Principals stressed out long before pandemic: study
A survey that was completed prior to the 2020 bushfires, floods and pandemic has revealed key information about the mental health of Australia’s principals.
The Australian Principal Occupational Health, Safety and Wellbeing Survey 2019 revealed that nearly one in three school principals faced stress and burnout from their jobs, including high levels of threats and physical violence by parents and students.
It also showed that today's school leaders are more concerned for the mental health of students and staff than in any previous year.
The authors of the Australia-wide survey believe the COVID-19 pandemic could herald a positive shift in community attitudes toward school leaders.
The Australian Research Council-funded project was awarded to the Australian Catholic University (ACU) and led by Professor Herb Marsh and his colleagues from the Institute for Positive Psychology and Education at ACU, and Professor Philip Riley from Deakin University's School of Education.
The researchers believe mass disruptions to school and home life during COVID-19 could trigger a welcome uplift in community appreciation for the ongoing and unforeseen challenges faced by school principals.
Professor Riley said the national school shutdown from COVID-19 restrictions had reminded communities of the vital role that school leaders play.
"The sudden changes to education delivery prompted by COVID-19 restrictions required an unprecedented response by school leaders to roll out remote learning opportunities for their students," Professor Riley said.
"We know from anecdotal evidence that many parents, although impacted themselves, are deeply appreciative of this work by principals and educators. We hope this points to a future in which there is greater awareness and acknowledgement of the many stresses and challenges that principals face on a regular basis as they lead their students and staff."
Since it commenced in 2011, the annual survey has heard from more than 50% of Australia's school principals.
The 2019 survey found that, compared to the general population, a far higher percentage of school leaders reported being subjected to threats of violence (51% versus 7.8%), physical violence (42.2% versus 3.9%), bullying (37.6% versus 8.3%), conflicts and quarrels (57.5% versus 51.2%), and gossip and slander (50.9% versus 38.9%).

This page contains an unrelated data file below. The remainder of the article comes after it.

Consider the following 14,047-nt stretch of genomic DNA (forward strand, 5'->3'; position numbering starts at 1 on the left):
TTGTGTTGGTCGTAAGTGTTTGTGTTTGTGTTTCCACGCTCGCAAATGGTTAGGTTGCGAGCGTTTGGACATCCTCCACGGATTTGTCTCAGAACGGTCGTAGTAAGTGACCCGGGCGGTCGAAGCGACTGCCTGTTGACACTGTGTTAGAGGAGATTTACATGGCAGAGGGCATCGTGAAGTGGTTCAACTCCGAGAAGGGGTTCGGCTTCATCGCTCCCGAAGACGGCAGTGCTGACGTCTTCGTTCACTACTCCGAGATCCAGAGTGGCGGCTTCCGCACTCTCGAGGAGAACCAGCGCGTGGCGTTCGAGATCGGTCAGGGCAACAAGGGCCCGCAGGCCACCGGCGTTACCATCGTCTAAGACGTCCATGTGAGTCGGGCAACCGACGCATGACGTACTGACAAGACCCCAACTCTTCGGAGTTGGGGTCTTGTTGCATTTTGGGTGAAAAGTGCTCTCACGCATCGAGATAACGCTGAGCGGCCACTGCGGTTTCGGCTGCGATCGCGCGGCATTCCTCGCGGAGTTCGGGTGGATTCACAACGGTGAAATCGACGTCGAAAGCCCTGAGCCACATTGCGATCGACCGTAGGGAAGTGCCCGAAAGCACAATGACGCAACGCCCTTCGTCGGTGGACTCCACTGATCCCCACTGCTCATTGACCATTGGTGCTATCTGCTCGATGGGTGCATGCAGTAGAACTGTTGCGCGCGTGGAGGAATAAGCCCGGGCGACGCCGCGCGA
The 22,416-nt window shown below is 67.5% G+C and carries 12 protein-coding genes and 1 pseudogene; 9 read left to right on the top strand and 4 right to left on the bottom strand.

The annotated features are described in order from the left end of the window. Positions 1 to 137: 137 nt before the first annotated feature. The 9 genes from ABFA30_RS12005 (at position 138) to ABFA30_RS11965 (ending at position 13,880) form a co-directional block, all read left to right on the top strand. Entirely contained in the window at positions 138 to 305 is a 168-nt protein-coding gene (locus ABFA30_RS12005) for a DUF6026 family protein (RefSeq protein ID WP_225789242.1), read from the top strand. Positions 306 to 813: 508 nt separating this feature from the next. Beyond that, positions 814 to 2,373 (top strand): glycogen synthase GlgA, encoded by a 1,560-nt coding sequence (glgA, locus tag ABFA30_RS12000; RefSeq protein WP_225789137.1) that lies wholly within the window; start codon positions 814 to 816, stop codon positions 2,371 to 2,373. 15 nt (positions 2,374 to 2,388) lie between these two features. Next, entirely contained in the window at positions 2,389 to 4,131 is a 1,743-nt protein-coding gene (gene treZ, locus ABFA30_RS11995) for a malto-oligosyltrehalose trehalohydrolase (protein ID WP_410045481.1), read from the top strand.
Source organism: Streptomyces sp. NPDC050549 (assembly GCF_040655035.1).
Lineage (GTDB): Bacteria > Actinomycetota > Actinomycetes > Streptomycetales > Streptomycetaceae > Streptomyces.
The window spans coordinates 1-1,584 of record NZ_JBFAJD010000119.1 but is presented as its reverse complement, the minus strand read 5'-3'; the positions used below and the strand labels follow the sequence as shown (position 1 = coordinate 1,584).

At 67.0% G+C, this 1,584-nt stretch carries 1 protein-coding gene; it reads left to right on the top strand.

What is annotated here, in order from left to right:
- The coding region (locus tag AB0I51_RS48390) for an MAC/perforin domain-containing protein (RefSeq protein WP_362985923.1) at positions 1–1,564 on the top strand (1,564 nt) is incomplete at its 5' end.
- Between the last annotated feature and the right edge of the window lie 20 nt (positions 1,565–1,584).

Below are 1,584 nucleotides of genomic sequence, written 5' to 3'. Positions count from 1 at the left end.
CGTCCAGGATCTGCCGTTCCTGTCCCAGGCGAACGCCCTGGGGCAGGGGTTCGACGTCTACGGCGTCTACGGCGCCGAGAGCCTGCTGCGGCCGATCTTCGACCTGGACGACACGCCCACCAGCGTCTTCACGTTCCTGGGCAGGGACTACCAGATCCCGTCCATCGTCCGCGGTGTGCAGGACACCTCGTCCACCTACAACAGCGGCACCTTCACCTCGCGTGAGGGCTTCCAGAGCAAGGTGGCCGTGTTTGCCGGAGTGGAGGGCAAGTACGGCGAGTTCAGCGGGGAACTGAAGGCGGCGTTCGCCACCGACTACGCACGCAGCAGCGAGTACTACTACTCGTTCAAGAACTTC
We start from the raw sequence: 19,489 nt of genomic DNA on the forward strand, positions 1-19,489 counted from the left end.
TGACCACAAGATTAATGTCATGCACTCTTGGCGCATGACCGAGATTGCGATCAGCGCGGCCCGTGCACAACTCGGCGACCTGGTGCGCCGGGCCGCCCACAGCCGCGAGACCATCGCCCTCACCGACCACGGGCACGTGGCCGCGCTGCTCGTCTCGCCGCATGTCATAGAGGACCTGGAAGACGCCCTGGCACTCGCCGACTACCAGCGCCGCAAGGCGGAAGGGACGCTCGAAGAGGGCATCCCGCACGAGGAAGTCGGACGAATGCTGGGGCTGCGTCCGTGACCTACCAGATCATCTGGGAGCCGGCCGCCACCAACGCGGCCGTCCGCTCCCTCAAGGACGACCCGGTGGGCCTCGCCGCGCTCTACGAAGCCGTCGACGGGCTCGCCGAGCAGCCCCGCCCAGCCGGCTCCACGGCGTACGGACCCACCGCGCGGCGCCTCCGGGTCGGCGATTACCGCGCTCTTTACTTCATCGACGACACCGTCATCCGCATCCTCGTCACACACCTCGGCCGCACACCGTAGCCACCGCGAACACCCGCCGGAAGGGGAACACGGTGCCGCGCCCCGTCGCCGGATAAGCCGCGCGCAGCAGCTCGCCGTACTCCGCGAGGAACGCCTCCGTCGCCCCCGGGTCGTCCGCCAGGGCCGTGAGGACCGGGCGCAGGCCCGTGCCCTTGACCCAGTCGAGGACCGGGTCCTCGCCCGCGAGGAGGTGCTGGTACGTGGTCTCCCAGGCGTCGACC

"Last year school leaders told us they were struggling from many serious work-related issues, including stress caused by parents, burnout from the sheer quantity of work, employer demands, and student and staff mental health issues," Professor Marsh said.
"The combined impact of record levels of heavy workloads and offensive behaviour by parents and students is a risk to school leaders' long-term health and even their life expectancy."
Professor Riley said that while violence was a problem anywhere where strong emotions were involved, education leaders were drawing a line in the sand to say this appalling behaviour must end in schools.
Almost three-quarters (70.3%) of school leaders are aged over 50 years and more than 25% of Australia's school principals are aged over 60 years and nearing retirement.
"It should be no surprise that fewer educators are willing to step up and take on the increasingly complex role of school principal," Professor Riley said.
"The low replacement rate for retiring school principals tells a truly dire story about our education system which should concern us all and needs further investigation.
"Countless studies show the transformative nature of education and school leadership. If we, as a nation, are serious about the key role of education in the growth and development of Australia, we simply cannot ignore school leaders' cries for help."
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